“I’ve had a lot to say and plan to say a lot more.” ~Kimberly Pugliano
When she is not out for her daily run with her dogs, today’s guest blogger, Kimberly Pugliano, is writing. Kimberly is a prolific blogger. I can barely keep up with her, which is not surprising as my rate of reading and writing is equaled to the pace of a snail sliding along the sidewalk. Nonetheless, when you visit Kimberly's space, The G is Silent, you’ll quickly figure out why I so desperately want to keep up: she’s as generous as she is generative, compassionate and funny, authentic and real.
In the midst of her writing, she is a dedicated wife and mother, daughter, friend, and more, so much more.
When I received her submission for this week’s Wednesday’s Woman, she just completed the process of welcoming a new member into her family—officially and beautifully. It’s a story you do not want to miss--read it here--one, in and of itself, worthy of being honored in Wednesday's Woman.
I thought, “How in the world can this woman be in the the middle of a life changing event and yet still be so generous as to submit a piece for Wednesday’s Woman?”
I can’t answer that question and I will not give up trying, aspiring to emulate her honest and giving heart.
The person Kimberly chose to honor today, Ana Vega, is one that shares her generous spirit and one that, like Kimberly, betters our world through her interactions with others—very human interactions requiring a brave and compassionate spirit.
WEDNESDAY’S WOMAN – ANA VEGA
I’ve heard many times that it takes a special person to be a hospice worker, and that they are like angels on earth. They take care of a person who is dying, and in addition help the family prepare for what is to come. When the family member does pass away, they take over everything that needs to be done, allowing the family to grieve – and helping them do so.
Enter the Child Life Specialist.
|Ana Vega, Child Life Specialist, |
Children's Hospital, Los Angeles
After graduating, Ana started her internship in the fall of 2007 and finished in 2008. She started her first job as a Child Life Specialist in July 2008 in Las Vegas, at UMC. In the summer of 2010, she took a position with Children’s Hospital, Los Angeles, where she remains.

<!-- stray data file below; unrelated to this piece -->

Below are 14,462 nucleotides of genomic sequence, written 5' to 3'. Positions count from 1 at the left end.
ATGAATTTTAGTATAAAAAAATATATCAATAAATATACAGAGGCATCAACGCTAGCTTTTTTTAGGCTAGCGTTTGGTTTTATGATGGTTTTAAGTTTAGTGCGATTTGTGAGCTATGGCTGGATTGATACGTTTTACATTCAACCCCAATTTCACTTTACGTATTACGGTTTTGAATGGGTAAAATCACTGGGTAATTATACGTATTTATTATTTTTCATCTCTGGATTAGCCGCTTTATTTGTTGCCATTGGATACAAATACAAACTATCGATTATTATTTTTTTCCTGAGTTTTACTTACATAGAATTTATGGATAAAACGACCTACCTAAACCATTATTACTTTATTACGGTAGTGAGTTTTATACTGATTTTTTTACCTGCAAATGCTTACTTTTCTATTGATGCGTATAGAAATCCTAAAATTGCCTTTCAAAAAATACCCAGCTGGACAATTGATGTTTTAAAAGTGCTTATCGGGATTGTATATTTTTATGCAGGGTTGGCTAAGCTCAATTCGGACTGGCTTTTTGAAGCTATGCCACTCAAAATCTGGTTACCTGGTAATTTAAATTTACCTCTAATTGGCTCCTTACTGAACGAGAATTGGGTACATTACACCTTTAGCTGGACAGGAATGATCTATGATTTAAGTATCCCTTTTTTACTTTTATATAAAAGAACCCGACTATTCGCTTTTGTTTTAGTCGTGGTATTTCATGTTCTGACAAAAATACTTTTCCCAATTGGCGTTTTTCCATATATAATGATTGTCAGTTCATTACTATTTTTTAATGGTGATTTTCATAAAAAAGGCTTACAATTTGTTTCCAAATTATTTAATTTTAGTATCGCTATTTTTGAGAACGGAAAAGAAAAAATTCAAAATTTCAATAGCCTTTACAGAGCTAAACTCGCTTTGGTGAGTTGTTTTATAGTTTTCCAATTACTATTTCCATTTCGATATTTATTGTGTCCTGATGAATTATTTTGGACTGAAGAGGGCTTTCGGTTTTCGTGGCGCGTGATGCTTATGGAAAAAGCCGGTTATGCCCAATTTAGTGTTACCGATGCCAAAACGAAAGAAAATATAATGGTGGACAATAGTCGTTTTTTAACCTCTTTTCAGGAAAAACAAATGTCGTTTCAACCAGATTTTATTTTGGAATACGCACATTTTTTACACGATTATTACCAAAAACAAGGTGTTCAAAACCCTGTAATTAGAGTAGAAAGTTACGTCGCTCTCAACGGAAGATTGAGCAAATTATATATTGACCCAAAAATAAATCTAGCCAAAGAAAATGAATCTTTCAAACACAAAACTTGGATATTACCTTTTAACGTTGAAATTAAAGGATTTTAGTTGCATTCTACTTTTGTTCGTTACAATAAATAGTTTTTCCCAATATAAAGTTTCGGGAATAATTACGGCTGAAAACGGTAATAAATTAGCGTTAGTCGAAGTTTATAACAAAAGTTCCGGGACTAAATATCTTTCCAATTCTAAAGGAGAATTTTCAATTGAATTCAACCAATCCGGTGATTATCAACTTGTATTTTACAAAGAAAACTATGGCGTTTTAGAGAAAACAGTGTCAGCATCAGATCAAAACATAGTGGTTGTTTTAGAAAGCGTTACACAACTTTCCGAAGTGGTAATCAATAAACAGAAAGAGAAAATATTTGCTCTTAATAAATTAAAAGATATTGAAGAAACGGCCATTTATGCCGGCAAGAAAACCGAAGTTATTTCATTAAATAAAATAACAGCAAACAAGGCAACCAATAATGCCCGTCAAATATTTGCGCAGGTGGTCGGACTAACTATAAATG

Ana’s definition of a Child Life Specialist (CLS) is as follows:
“A person who works to provide normalization for children in the hospital, they promote effective coping through play, age-appropriate medical preparation and education. CLS work with doctors, nurses, social workers and other staff to meet the emotional, developmental and cultural needs of each patient and family.”
When she first started working in this field, her simpler explanation to me was that she helped children adjust to being in the hospital and also helped children prepare to leave or to die. Like a hospice worker, Ana has spent many hours with dying children.
According to Children’sHospital of Los Angeles (CHLA), “A Child Life Specialist is a professional who is specially trained to help children and their families understand and manage challenging life events and stressful healthcare experiences. Child Life Specialists are skilled in providing developmental, educational, and therapeutic interventions for children and their families under stress. Child Life Specialists support growth and development while recognizing family strengths and individuality, and respecting different methods of coping.”
Growing up a sick child herself, in and out of CHLA coincidentally, Ana has an entirely different perspective of her responsibilities. She’s been that child trying to adjust to being repetitively admitted and discharged from the hospital.
When I asked Ana if she could see herself doing this for the long-term, she said emphatically, “Yes!” It’s fulfilling and satisfying providing for her patients and families, but she has spoken to co-workers who have been in the field many years and it makes her wonder if she’ll still be as enthusiastic down the road.
Does it wear her down? Of course it does. She says,
“Anyone in this field is a compassionate, caring and children-loving person. To see children day after day suffering, in pain, depressed, withdrawn, isolated, alone, etc....those things take a toll.” She then countered, “My job is SOOOO rewarding and important (to me and the people in our field) that I keep going…my patients and families keep me going. To see the progression, milestones and achievements, makes this all so worth it. There are sad days and there are extremely exciting days! It’s definitely an emotional rollercoaster, that I never want to get off...it’s fun!”
Regarding coping, Ana talks with her colleagues, the people who share her passion as well as her sadness. She shares her feelings about the day, discussing what worked, what didn’t, and where to go from there. She is also blessed to have resources for the staff such as yoga, massages, support groups, etc.
I have been in awe of Ana since she started her internship many years ago, and she slowly moved around and up until she ended up in her current position. She says she has a Bachelor’s, but her position now requires a Master’s degree and she hasn’t been doing this THAT many years. I think Ana is more than just an amazing woman. I think she’s an angel here on earth. I’ve always said I could never work with sick children or the elderly; it’s too heart-wrenching. Precious Ana, she works with sick children every day, with the sole purpose of helping them have a good day when they are sick, scared, frustrated and possibly dying.
This is why I have chosen sweet Ana Vega as today’s Wednesday’s Woman.